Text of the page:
As a proxy for their direct fitness effects, we first determined the population frequencies of the aneuploid events observed in the 24 evolution experiments  using array comparative genomic hybridization (aCGH) of population DNA. We predicted that aneuploid events rising to appreciable population frequencies provided a fitness advantage to the clones carrying them. In the initial description of the evolution experiments examined here, population aCGH was performed on 10 of the 24 evolution experiments ; here we performed population aCGH on the remaining 14 evolution experiments (Fig 1A and S1 Table, see GEO Accession GSE67769 for raw data). Given the tandem repeat structure of the SUL1 amplicons [30,32], their clonal copy number was dynamic and prohibited accurate calculation of their population frequency by population aCGH. In order to estimate the SUL1 amplicon population frequency, we defined the SUL1 clonal copy number as the population copy number rounded to the next highest integer. A detailed analysis of the SUL1 amplicon structure and population dynamics has been presented elsewhere .
A) Each row represents an independent evolution experiment and is named according to , where “P” indicates a phosphate-limited evolution experiment, “S” indicates a sulfate-limited evolution experiment, and “G” indicates a glucose-limited evolution experiment. The dotted vertical lines distinguish the 16 yeast chromosomes and the black squares mark the position of each centromere. Aneuploid events are defined as red or green boxes where shades of red indicate amplifications and shades of green boxes indicate deletions. The population frequency of each aneuploid event is represented as a color along the red-green color gradient shown to the right. Grey regions indicate euploid regions. Raw data can be found in S1 Table. B) The relative fitness of evolved clones isolated from evolution experiments carried out under glucose-limited (red), phosphate-limited (green), or sulfate-limited conditions (blue) are shown as the mean +/- standard error (SE). Aneuploid clones isolated from glucose-limited evolution experiments show a significantly greater fitness than euploid clones (Wilcoxon Rank Sum test, p-value = 0.029). Clones isolated from sulfate-limited evolution experiments show significantly greater fitness than the glucose-limited or phosphate-limited evolved clones (Wilcoxon Rank-Sun test, p-value = 0.036). Raw data can be found in S2 Table.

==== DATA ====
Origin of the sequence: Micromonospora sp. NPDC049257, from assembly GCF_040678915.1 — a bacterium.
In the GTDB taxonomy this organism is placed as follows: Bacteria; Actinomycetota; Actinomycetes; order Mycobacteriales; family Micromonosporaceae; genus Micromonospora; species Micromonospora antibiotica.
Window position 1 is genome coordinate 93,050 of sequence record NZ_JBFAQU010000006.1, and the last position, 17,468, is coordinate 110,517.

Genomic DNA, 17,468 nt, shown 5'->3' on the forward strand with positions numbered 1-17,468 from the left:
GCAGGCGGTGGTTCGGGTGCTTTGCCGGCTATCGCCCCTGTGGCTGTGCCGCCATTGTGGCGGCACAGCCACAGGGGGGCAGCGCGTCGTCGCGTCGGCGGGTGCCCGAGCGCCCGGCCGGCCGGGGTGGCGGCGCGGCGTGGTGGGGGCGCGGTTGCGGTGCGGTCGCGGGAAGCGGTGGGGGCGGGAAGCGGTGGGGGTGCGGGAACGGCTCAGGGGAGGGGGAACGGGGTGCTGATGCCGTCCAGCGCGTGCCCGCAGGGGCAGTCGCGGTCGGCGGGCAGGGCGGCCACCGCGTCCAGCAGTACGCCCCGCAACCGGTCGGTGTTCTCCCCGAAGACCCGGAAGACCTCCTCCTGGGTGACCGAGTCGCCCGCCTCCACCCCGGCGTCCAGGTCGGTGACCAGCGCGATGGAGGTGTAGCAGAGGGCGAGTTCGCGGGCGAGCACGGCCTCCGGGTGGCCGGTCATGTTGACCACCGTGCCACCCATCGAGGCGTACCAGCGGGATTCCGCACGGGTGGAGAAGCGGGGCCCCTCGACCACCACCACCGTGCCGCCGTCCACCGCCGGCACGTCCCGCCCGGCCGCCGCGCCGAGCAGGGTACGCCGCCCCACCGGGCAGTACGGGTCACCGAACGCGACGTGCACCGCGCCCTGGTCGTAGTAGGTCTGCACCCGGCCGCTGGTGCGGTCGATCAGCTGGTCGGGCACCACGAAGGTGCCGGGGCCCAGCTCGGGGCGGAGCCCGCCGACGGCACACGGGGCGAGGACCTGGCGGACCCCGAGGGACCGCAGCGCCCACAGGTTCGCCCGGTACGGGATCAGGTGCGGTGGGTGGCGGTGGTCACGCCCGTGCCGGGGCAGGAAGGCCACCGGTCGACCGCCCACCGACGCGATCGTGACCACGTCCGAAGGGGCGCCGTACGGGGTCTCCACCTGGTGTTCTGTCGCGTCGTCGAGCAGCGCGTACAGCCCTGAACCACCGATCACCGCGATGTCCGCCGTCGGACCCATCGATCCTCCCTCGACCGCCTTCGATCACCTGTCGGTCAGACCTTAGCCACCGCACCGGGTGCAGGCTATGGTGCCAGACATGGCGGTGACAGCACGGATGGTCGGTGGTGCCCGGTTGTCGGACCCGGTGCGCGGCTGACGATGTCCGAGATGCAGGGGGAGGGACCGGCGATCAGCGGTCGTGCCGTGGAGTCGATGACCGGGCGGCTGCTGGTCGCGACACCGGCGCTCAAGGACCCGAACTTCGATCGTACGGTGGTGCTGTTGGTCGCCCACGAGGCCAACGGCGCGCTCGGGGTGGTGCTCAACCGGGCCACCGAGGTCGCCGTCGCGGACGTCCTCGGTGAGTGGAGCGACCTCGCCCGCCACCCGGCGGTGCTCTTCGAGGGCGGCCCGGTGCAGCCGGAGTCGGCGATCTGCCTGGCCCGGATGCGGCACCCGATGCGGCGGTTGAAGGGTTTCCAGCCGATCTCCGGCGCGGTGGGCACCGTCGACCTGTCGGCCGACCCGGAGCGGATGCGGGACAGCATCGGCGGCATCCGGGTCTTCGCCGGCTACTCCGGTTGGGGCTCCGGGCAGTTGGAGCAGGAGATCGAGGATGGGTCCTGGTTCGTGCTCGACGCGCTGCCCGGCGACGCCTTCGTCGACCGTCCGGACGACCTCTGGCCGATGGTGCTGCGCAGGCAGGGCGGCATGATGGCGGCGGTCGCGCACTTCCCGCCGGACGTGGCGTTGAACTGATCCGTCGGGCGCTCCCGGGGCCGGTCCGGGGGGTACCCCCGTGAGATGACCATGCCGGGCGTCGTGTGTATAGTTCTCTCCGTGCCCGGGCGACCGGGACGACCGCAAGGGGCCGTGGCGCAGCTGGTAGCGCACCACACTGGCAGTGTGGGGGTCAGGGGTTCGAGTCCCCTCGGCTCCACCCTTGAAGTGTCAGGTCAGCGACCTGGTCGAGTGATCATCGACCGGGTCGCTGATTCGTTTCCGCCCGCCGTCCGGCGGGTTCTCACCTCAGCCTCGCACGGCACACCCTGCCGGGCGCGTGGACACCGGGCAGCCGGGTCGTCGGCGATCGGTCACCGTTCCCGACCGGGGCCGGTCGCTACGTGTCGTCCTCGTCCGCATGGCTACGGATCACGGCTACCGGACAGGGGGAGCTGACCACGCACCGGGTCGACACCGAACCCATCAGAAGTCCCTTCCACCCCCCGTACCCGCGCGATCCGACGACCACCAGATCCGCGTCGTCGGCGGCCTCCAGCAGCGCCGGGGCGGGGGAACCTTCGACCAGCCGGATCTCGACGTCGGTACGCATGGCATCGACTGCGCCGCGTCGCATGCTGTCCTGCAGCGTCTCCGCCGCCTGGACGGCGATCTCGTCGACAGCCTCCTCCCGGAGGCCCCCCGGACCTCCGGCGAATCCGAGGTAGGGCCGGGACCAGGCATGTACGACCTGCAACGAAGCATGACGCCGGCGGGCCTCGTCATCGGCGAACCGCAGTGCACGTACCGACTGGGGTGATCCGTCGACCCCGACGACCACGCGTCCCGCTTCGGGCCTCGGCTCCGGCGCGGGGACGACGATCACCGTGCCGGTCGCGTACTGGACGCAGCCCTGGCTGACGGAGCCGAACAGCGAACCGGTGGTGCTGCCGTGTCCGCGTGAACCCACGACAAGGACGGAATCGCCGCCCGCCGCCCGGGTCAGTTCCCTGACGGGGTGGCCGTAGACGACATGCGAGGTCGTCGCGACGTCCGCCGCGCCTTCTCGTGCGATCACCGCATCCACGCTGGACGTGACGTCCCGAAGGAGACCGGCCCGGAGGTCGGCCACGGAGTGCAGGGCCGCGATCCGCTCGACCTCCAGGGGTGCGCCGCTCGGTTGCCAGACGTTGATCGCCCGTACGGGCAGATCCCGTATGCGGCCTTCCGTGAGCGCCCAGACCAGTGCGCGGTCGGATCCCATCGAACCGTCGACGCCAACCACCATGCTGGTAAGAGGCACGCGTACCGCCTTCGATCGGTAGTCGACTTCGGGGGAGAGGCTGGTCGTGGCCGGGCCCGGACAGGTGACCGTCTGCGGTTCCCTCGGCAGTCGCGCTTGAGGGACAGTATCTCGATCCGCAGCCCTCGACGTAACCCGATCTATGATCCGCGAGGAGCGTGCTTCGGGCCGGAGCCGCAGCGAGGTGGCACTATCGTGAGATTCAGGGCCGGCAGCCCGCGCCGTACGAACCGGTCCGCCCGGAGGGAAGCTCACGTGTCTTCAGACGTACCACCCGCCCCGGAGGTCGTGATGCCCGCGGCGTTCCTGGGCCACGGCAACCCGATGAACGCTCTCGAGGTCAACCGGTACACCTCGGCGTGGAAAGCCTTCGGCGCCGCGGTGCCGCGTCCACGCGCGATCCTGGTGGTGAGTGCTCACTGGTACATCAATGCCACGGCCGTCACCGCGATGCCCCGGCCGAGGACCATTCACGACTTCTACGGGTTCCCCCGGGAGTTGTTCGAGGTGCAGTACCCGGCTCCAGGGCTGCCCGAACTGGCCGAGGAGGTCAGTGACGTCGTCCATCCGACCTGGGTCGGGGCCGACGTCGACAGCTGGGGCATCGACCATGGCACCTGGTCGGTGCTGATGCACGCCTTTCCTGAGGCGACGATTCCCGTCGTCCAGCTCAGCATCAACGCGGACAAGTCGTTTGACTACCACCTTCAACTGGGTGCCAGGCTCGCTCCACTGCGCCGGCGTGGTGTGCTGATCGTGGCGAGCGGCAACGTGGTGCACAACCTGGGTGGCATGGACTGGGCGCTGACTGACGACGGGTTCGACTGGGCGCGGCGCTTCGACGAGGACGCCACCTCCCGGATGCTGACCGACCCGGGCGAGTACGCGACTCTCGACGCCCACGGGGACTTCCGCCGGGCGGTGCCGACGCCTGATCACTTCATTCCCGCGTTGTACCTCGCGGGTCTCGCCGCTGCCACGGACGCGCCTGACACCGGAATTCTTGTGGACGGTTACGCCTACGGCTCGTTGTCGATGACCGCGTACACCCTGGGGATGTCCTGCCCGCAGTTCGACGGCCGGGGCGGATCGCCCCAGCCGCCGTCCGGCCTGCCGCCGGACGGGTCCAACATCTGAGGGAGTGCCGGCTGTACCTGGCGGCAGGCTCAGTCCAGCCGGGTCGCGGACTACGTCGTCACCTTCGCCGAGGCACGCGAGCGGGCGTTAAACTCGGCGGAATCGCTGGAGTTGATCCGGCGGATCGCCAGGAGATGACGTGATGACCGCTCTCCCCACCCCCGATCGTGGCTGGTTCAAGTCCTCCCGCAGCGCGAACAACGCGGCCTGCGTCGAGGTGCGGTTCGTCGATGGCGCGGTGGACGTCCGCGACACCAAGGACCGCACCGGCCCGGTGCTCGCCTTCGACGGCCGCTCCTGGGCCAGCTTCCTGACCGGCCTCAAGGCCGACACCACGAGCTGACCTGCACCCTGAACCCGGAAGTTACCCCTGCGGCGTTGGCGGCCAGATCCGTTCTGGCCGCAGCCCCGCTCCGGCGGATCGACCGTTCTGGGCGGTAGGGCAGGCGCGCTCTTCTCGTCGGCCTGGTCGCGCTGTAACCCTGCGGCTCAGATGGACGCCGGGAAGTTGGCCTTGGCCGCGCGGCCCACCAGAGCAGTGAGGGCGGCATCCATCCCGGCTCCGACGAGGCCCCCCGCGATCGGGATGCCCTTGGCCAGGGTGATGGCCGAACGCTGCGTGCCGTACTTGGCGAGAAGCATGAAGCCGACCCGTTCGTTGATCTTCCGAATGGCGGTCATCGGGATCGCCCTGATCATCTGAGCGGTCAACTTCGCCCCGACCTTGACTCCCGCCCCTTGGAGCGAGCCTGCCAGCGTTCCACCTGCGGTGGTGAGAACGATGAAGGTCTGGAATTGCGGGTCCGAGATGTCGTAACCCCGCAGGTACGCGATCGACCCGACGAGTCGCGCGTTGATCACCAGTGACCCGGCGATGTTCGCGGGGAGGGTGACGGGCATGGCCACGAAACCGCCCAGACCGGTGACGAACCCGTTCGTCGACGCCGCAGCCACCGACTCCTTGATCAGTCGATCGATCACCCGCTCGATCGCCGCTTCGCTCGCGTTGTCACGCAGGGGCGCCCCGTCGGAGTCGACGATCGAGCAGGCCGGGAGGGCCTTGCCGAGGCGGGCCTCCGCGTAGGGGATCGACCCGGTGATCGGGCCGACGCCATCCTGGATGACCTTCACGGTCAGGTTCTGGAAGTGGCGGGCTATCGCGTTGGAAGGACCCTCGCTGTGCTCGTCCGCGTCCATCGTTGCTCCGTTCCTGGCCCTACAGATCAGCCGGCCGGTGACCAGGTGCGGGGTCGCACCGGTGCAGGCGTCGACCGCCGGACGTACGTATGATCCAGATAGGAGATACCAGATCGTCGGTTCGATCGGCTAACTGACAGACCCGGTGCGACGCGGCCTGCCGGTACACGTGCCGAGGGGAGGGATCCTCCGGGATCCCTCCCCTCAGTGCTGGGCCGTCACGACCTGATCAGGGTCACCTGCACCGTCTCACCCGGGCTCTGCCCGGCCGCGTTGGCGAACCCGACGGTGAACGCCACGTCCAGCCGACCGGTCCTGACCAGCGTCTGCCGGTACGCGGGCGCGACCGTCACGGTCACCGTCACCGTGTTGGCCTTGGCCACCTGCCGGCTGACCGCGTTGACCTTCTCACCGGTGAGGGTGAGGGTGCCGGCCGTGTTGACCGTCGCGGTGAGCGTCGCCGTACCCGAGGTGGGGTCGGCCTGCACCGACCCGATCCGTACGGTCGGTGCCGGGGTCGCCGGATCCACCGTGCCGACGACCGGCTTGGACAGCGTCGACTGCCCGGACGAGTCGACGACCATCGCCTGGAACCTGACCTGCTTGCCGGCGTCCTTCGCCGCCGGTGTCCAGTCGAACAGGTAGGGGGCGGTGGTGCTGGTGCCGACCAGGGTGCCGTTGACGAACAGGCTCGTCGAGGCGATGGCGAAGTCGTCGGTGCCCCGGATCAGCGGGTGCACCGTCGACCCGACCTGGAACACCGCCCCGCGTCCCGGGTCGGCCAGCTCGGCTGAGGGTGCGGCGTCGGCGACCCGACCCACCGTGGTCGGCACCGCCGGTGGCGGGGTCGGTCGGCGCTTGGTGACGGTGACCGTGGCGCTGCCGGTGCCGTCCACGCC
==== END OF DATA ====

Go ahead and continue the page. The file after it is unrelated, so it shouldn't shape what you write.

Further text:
The aneuploid events present in the evolution experiments ranged in size from 5–1,000 kb and were present at frequencies ranging from 6% (our lower limit of detection) to 96% of the population with an average population frequency of 47% (Fig 1A). We confirmed the accuracy of this approach by performing breakpoint PCR across the translocation event in the supernumerary chromosome present in population S8. Both aCGH on S8 population DNA and breakpoint PCR on 98 independent clones isolated from S8 determined this supernumerary chromosome to be present at 13% of the population (see GEO Accession GSE67769).
While 11 of the aneuploid events were unique, seven recurred between populations, both within and between conditions, most notably the amplification on the right arm of chromosome V and the amplification on the left arm of chromosome XIV. The amplification on the right arm of chromosome V recurred in three different evolution experiments carried out under three conditions (Fig 1A), while the amplification of the left arm of chromosome XIV was observed in one of the glucose-limited evolution experiments described here and in two additional glucose-limited evolution experiments previously analyzed . The high population frequencies and the recurrence of aneuploid events between populations supported our hypothesis that the aneuploid events examined here were selected for under the conditions of laboratory evolution.
Evolved Clones Isolated from Laboratory Evolution Experiments Have Increased Fitness
We next asked whether aneuploid and euploid evolved clones isolated from the final generation of evolution experiments were more fit than their wild-type ancestors. We determined the relative fitness of each evolved clone through chemostat competition experiments against an appropriate green fluorescent protein (GFP)-marked wild-type control clone and under conditions identical to the evolution experiment from which the evolved clone was isolated. Both euploid and aneuploid evolved clones showed a fitness advantage relative to their wild-type ancestor (Fig 1B and S2 Table). Note that clones P3c1 and P3c2 are euploid despite being isolated from an aneuploid population, because the aneuploid events were not fixed in population P3. The relative fitnesses of the evolved clones ranged from 17% to 61% more fit than the wild-type ancestor. Evolved clones isolated from sulfate-limited evolution experiments (n = 8) had significantly greater fitnesses than clones isolated from glucose or phosphate-limited evolution experiments (n = 19) (Wilcoxon Rank-Sum test, p-value = 0.036). While there was a statistical difference in the relative fitnesses between euploid and aneuploid clones (Wilcoxon Rank-Sum test, p-value = 0.0014), this was driven in part by the high fitness conferred by the SUL1 amplicon in all evolved clones isolated from sulfate-limited evolution experiments. However, the relationship between aneuploidy and fitness held true even when we restricted our examination to the eight clones isolated under glucose-limiting conditions: aneuploid clones (n = 4) had a significantly greater fitness than the euploid clones (n = 4) (Wilcoxon Rank Sum test, p-value = 0.029). Although these data demonstrated that evolved aneuploid clones, just like evolved euploid clones, are more fit than their wild-type ancestor, it did not establish whether the aneuploid events themselves or other mutations, such as single-nucleotide variants (SNVs), contributed to the improved fitness of evolved clones. To provide this direct connection we genetically isolated the aneuploid events and SNVs from three evolved aneuploid clones and determined the direct fitness consequences of both the aneuploid events and the SNVs.